How to keep coming back to your creative projects
My draft didn’t publish last Friday. My first inclination, when finding out several hours later, was to quickly type up another post. After all, I had a schedule going with the way I wrote on Medium.
But I didn’t.
I stopped myself from writing another article even though I could because I know that having that patience is going to keep me invested in this.
The inclination with creative projects is to push onwards until you can’t think straight. We hear about people who write stories in one sitting or recording an entire album in a weekend. Some people can do that, sure.
But how many people can successfully do that constantly without burning out?
I can’t tell you the number of times that I’ve let my enthusiasm carry me on interest, only to break the habit quickly.
My first-time rock climbing, I played around for nearly 3 hours.
The 2nd time I was supposed to go, which was later that week, was canceled because every single muscle ached even two days later.
You don’t go 100% on exercise, 24/7. That’s a good way to tear muscles or injure yourself. Most exercise goers know that resting is a part of working out.
What’s less well-known is that you can have active rest days, to lower the intensity but still keep moving. This is a useful habit to not completely start and stop the exercise process and is a great way of keeping a habit. After all, it’s a whole lot harder to go from eating chips on the couch watching TV to running 5 miles than it is from walking a mile every day.
So can you have ‘active rest days’ for creative projects? Sure. Ironically, I learned how to do them on TV. It wasn’t from any show: it was by the way TV shows are structured.
In specific, I’m talking about cliffhangers.
Cliffhangers: a great method for working.
Why do most TV shows end their seasons on a cliffhanger?
It’s to make sure people watch from one season to the next. If the season ends with all problems resolved and all characters happy, why continue? That’s almost like a built-in stopping point.
So some new problems arise: a new love rival, a hidden enemy, a new mystery. If it’s well crafted enough, it generates enough buzz and interest to keep going. If not? The show gets canceled.
Think about it another way. The time between TV seasons can be half a year to a year. If the cliffhanger is good enough, people may be talking about the show for the majority of that time.
So structure your work like that.
The last creative mile
When we’re growing tired of working, we often search for a good stopping place. The end of a chapter, the page, or tackling one last small problem.
But that’s not a good cliffhanger. That’s a way to stop thinking about the project until the next time it comes up.
So how do you have an ‘active rest’ with whatever you’re working on? Two simple rules:
- If there’s something that comes next, do a picture preview.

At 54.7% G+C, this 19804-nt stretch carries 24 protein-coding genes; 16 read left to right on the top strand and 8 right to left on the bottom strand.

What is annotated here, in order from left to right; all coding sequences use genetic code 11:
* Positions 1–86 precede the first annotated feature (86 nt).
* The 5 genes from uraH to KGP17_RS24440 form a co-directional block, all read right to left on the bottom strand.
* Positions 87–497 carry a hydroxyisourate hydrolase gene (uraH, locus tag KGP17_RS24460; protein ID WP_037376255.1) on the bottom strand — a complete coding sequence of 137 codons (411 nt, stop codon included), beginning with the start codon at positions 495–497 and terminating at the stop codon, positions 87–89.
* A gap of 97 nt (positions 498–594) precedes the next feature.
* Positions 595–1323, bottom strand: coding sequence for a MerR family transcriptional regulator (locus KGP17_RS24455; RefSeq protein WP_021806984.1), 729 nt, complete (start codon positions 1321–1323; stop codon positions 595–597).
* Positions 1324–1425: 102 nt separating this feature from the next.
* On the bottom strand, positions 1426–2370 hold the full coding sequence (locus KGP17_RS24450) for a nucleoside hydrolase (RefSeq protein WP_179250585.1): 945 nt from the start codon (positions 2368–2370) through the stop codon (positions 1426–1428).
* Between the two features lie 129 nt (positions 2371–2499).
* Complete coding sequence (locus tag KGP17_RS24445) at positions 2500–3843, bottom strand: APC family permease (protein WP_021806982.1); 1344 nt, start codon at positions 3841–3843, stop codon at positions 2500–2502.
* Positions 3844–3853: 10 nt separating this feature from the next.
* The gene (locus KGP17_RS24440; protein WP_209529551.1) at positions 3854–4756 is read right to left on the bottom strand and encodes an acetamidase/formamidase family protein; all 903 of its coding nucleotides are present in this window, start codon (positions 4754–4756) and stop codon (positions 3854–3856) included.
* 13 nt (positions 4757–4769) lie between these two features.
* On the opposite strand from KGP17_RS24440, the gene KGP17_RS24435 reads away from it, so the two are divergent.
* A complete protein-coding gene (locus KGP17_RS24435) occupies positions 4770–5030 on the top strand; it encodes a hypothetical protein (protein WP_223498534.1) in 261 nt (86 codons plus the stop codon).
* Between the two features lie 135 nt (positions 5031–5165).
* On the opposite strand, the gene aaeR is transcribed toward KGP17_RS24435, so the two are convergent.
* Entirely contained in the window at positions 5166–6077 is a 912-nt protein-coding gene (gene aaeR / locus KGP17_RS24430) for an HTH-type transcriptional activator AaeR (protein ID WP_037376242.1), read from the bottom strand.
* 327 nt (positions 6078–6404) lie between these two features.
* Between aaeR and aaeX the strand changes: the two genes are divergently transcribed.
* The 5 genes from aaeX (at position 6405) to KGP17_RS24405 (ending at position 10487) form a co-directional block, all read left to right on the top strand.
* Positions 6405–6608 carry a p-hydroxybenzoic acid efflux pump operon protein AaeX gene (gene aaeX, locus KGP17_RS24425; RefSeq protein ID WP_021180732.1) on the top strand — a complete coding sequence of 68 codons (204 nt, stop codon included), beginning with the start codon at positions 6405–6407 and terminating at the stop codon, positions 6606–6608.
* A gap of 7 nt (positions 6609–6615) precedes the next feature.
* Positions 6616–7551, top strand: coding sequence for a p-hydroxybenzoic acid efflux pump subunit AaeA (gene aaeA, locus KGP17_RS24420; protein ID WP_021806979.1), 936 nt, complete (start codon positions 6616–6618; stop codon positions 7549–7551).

- If there isn’t, stop before you reach the end of your idea.
Establish context through a picture preview
In Learning how to learn, they talk about two parts needed to form a ‘chunk’, which is how the brain weaves together bits of information through meaning. To have a meaningful chunk, you need two things:
- the ‘chunk’, which is the actual information,
- and the context, which is how the chunk fits into the big picture
Unlike the chunk, which requires you to sit down and study whatever the topic is about, the context can be established ahead of time.
You see this all the time in TV and movies: in season previews, teasers for next episodes, and also in trailers.
It piques interest, causing the audience to discuss what might happen in the days or weeks leading up to the release.
So, for example, rather than finishing up by reading to the end of Chapter 2, do a quick picture flip-through of Chapter 3. Don’t read everything: instead, just look at section headers and pictures to get a general gist of what’s coming next.
That way, your mind can begin to ponder the questions that might come from this:
- What do I know about X?
- How does Chapter 2 relate to Chapter 3?
- Why did they use those section headers?
What if the next part doesn’t exist?
Stop before you get to the end of the idea in your head (assuming there’s no looming deadline!)
If you stop before you’re fully done with an idea, you know exactly what happens next. As a result, you have a built-in thing that you need to do when you start. Rather than staring a blank page, you at the very least have a paragraph you can write.
Besides, you also have a starting point for your ideas that you can explore even when you’re not directly working on the project.
As a result, your thought process might be something like this:
So I know I need to do X to make this code work. But then, if I hook up the code to do this, will this cause any problems with the database? How do I structure this to do Y?
When people talk about doing work, most of the time it’s on how to start or continue. They rarely talk about how to end your work, but that can be just as important to the process.
Making sure you end your work in a good spot can make it much easier to re-start it the next time and have less trouble continuing a habit. So make sure you are active in your creative patterns, and you just might find yourself coming back for more.